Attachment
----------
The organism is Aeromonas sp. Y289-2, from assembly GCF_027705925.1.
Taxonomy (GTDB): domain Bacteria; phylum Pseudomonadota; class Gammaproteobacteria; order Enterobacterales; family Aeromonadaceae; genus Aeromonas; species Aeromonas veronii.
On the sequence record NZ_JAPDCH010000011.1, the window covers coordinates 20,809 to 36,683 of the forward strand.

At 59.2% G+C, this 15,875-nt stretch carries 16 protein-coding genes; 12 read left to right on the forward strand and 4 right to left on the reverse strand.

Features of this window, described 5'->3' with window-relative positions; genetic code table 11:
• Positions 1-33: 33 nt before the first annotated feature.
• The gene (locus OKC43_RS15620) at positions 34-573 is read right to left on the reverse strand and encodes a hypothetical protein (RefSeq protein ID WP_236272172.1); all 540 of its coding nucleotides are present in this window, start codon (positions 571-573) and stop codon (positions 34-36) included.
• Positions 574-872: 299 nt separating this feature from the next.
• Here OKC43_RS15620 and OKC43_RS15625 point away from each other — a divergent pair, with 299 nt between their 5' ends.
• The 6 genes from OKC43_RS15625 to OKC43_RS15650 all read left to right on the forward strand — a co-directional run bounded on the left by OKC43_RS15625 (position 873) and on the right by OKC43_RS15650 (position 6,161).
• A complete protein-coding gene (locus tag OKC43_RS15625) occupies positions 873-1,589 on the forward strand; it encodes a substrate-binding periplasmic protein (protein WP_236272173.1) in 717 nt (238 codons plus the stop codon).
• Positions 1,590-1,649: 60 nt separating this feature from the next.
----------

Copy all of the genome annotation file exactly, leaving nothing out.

The organism is Aeromonas sp. Y289-2, from assembly GCF_027705925.1.
Taxonomy (GTDB): domain Bacteria; phylum Pseudomonadota; class Gammaproteobacteria; order Enterobacterales; family Aeromonadaceae; genus Aeromonas; species Aeromonas veronii.
On the sequence record NZ_JAPDCH010000011.1, the window covers coordinates 20,809 to 36,683 of the forward strand.

At 59.2% G+C, this 15,875-nt stretch carries 16 protein-coding genes; 12 read left to right on the forward strand and 4 right to left on the reverse strand.

Features of this window, described 5'->3' with window-relative positions; genetic code table 11:
• Positions 1-33: 33 nt before the first annotated feature.
• The gene (locus OKC43_RS15620) at positions 34-573 is read right to left on the reverse strand and encodes a hypothetical protein (RefSeq protein ID WP_236272172.1); all 540 of its coding nucleotides are present in this window, start codon (positions 571-573) and stop codon (positions 34-36) included.
• Positions 574-872: 299 nt separating this feature from the next.
• Here OKC43_RS15620 and OKC43_RS15625 point away from each other — a divergent pair, with 299 nt between their 5' ends.
• The 6 genes from OKC43_RS15625 to OKC43_RS15650 all read left to right on the forward strand — a co-directional run bounded on the left by OKC43_RS15625 (position 873) and on the right by OKC43_RS15650 (position 6,161).
• A complete protein-coding gene (locus tag OKC43_RS15625) occupies positions 873-1,589 on the forward strand; it encodes a substrate-binding periplasmic protein (protein WP_236272173.1) in 717 nt (238 codons plus the stop codon).
• Positions 1,590-1,649: 60 nt separating this feature from the next.